On our jury there were a variety of ages, backgrounds, races and professions. Three of us were teachers.
The trial started and we heard opening arguments from both sides. And then the witnesses were called. The witnesses were nervous, and obviously did not want to be there. (The accused was being charged with a violent crime and had a criminal past.) The man on trial was even on the stand. It was extremely uncomfortable to watch because he was belligerent with both the prosecutor and his own attorney.
He was being charged on 3 counts: 1) tampering with a witness, 2) aggravated assault, and 3) assault with a a deadly weapon.
The deliberations were surreal. We all had our own opinions about the case and what happened. The law was written in a very specific way, and we had to base our decisions on that. For two of the counts I thought the deliberations were going to end in fisticuffs. This was because although the general opinion was leaning towards one way, the law was written in such a way, that there was really no option on how to find him.
We went back into the courtroom to read the verdict. We had found him guilty on two of the charges and not guilty on one. We were grateful to be done. It was an exhausting process. However, the judge had one more surprise for us. There was one more charge that needed to be deliberated on. The judge said that he had not been allowed to tell us of the fourth charge, until we had come to the verdict on the other three. We sat that there in shock, as we were told we now had to go back in the jury room and deliberate one more charge.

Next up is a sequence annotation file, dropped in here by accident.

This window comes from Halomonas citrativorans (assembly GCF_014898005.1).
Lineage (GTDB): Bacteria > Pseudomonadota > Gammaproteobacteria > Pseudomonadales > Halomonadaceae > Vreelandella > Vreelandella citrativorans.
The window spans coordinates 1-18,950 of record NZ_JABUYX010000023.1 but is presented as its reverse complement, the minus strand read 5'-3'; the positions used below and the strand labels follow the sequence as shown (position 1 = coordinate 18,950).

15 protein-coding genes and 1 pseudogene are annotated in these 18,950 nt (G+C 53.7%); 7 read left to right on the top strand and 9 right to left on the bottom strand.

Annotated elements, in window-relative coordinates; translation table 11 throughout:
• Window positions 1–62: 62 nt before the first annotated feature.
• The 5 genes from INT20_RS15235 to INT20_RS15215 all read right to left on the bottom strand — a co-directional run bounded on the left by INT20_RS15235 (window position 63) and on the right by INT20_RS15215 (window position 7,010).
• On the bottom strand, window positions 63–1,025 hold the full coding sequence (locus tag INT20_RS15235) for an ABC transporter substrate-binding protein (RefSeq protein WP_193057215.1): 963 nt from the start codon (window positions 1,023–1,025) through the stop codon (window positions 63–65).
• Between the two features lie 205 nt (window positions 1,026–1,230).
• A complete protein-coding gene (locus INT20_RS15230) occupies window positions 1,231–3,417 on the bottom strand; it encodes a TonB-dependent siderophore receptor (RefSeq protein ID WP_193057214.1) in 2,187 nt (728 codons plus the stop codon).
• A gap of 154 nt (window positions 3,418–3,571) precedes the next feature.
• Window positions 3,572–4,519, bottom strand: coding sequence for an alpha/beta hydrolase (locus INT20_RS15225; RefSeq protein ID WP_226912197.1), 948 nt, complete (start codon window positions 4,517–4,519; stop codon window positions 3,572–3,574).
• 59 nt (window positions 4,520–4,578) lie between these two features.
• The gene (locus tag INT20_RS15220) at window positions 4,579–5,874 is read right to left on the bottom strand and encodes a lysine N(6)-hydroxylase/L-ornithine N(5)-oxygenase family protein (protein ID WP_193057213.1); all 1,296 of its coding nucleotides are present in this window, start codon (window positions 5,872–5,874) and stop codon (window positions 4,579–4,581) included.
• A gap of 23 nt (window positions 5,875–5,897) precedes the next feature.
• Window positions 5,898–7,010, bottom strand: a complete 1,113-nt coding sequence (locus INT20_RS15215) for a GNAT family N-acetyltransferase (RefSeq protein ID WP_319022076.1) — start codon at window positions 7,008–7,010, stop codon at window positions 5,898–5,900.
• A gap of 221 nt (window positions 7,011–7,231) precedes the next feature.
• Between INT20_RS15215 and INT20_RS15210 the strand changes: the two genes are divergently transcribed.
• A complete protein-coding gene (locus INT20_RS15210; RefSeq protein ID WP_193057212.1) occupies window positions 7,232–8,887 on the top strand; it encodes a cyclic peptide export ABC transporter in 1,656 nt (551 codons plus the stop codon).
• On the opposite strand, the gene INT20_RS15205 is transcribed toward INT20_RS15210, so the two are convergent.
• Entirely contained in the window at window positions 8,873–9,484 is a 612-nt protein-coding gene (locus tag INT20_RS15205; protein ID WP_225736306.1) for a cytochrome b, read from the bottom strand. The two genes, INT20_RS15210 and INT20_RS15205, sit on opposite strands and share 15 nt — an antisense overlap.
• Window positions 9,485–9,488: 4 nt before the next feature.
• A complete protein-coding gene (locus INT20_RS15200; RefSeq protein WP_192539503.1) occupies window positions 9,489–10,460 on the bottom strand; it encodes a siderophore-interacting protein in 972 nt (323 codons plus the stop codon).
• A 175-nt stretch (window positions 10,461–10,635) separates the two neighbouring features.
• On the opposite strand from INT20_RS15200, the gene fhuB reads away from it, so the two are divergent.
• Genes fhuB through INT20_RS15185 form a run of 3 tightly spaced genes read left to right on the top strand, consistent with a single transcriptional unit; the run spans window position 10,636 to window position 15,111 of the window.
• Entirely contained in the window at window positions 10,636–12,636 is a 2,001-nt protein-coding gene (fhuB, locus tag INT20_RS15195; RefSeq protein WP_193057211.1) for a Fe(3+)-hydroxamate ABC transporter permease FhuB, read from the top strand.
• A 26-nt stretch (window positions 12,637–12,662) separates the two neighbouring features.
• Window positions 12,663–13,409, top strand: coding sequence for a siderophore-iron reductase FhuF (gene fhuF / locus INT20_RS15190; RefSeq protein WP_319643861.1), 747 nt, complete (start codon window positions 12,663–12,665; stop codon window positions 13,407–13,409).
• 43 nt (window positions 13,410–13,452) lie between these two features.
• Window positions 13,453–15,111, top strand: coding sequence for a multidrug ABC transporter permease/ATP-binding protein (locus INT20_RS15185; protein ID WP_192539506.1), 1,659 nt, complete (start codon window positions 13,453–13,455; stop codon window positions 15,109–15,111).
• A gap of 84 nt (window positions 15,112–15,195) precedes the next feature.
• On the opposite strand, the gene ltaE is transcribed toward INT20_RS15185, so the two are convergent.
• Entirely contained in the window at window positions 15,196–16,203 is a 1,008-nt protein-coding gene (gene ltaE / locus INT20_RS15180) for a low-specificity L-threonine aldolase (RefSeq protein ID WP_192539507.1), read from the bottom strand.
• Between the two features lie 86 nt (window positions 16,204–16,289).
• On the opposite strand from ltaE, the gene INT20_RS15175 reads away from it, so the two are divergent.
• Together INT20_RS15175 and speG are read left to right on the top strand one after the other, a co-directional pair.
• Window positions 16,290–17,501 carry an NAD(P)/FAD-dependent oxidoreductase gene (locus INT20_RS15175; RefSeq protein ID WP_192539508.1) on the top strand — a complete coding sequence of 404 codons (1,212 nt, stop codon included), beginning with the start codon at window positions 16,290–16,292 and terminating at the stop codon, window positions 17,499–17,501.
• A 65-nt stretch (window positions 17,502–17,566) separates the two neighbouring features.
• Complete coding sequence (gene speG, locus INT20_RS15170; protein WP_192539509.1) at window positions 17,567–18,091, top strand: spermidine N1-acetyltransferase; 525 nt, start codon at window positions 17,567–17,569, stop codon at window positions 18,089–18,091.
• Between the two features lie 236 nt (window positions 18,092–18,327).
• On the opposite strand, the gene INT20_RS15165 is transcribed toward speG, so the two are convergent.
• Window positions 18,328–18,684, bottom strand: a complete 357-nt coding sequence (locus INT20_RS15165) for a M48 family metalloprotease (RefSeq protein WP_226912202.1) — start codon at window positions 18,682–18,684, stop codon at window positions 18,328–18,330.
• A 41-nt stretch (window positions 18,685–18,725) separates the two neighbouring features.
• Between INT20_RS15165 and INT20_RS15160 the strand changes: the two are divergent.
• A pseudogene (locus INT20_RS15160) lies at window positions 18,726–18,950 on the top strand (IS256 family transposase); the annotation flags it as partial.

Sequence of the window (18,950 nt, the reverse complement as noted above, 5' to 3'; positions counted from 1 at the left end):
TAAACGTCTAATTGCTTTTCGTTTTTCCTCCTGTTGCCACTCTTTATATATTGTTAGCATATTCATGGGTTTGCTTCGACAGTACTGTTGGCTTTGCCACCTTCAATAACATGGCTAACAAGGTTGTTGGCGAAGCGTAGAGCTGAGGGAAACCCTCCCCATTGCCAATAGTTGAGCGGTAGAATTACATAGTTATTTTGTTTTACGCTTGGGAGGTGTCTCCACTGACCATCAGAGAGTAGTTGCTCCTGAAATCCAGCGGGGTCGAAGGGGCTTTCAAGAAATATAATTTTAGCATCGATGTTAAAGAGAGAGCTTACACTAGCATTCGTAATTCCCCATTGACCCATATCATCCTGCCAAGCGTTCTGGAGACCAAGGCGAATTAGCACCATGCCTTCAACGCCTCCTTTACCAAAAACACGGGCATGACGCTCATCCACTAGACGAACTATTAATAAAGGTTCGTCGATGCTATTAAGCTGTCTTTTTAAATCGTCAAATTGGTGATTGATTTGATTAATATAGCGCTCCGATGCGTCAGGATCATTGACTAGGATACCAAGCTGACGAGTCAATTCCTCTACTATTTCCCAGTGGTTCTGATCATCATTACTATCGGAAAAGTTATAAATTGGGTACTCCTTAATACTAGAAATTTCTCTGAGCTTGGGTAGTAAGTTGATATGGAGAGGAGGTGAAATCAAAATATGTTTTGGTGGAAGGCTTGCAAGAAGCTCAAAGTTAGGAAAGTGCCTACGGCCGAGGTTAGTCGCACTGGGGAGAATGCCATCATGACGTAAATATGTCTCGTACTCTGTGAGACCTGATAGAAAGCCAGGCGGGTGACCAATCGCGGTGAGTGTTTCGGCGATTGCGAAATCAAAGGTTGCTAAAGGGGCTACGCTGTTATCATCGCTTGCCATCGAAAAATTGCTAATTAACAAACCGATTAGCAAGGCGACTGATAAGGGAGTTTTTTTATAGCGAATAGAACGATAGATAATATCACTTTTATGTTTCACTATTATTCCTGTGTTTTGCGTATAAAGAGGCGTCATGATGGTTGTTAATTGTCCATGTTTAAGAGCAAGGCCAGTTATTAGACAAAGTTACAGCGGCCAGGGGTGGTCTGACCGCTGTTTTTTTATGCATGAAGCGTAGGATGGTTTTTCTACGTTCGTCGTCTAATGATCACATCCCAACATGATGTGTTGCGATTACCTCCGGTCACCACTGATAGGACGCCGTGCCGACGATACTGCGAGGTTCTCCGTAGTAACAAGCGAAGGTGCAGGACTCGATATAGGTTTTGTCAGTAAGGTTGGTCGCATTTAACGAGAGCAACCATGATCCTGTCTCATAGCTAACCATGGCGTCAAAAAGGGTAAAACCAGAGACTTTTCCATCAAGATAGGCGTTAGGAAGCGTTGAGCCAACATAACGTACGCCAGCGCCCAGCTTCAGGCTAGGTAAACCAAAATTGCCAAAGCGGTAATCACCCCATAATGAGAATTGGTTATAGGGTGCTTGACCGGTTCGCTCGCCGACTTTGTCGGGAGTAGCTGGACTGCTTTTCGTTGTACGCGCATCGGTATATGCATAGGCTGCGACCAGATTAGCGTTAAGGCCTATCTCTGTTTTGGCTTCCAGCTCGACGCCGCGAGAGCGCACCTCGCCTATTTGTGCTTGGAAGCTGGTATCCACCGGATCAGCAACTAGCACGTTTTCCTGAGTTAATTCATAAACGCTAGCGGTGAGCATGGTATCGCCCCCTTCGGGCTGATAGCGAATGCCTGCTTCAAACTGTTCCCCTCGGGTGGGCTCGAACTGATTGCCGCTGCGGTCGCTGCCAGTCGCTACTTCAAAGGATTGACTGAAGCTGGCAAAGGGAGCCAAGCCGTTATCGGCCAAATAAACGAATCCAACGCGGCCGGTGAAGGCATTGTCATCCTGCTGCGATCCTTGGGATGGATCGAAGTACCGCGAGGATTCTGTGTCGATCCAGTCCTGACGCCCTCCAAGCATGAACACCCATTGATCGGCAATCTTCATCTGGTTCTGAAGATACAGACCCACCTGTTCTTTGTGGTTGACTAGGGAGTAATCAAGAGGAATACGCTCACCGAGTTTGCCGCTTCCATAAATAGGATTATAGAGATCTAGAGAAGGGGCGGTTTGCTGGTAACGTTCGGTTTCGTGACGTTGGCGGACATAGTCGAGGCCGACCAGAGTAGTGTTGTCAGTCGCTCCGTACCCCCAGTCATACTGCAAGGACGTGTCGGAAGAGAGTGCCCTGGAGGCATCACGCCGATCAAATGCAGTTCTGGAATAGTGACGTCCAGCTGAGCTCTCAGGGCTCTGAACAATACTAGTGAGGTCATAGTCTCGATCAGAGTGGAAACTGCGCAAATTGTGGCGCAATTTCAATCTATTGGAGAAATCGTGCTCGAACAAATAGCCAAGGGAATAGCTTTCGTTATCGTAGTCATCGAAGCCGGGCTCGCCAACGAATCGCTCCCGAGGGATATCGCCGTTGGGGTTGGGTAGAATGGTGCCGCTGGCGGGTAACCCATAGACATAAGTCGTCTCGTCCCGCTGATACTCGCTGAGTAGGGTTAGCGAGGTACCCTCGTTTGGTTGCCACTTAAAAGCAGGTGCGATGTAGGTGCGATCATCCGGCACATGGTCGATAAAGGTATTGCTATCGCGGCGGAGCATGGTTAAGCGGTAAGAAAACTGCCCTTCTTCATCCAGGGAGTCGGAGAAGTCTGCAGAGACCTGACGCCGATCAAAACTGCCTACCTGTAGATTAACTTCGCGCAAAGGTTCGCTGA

Once again, emotions ran high. Once again, we were forced to come to a certain decision because of the specific way the law was written. We were angry because we thought that it was an unfair, verdict that was again based on a technicality. In fact, we were so upset that the judge came into the jury room after the trial was officially over and talked to us about the verdict. He assured us that we were fair, and had followed the law. We appreciated him reassuring us, because some of the jurors had been losing sleep over it.
I am glad my jury duty is over. It was interesting to be part of the process and it is an experience I will not soon forget. More importantly, it gave me new appreciation for verdicts that we, as the public, think are unfair.
Charlie: I wish I could have a girlfriend.
Charlie: You have a boyfriend. (I do? Cool!)
Me: What would you do with your girlfriend?
Charlie: I would give her a necklace and rings.
Me: You will be a good boyfriend.
Charlie: I know.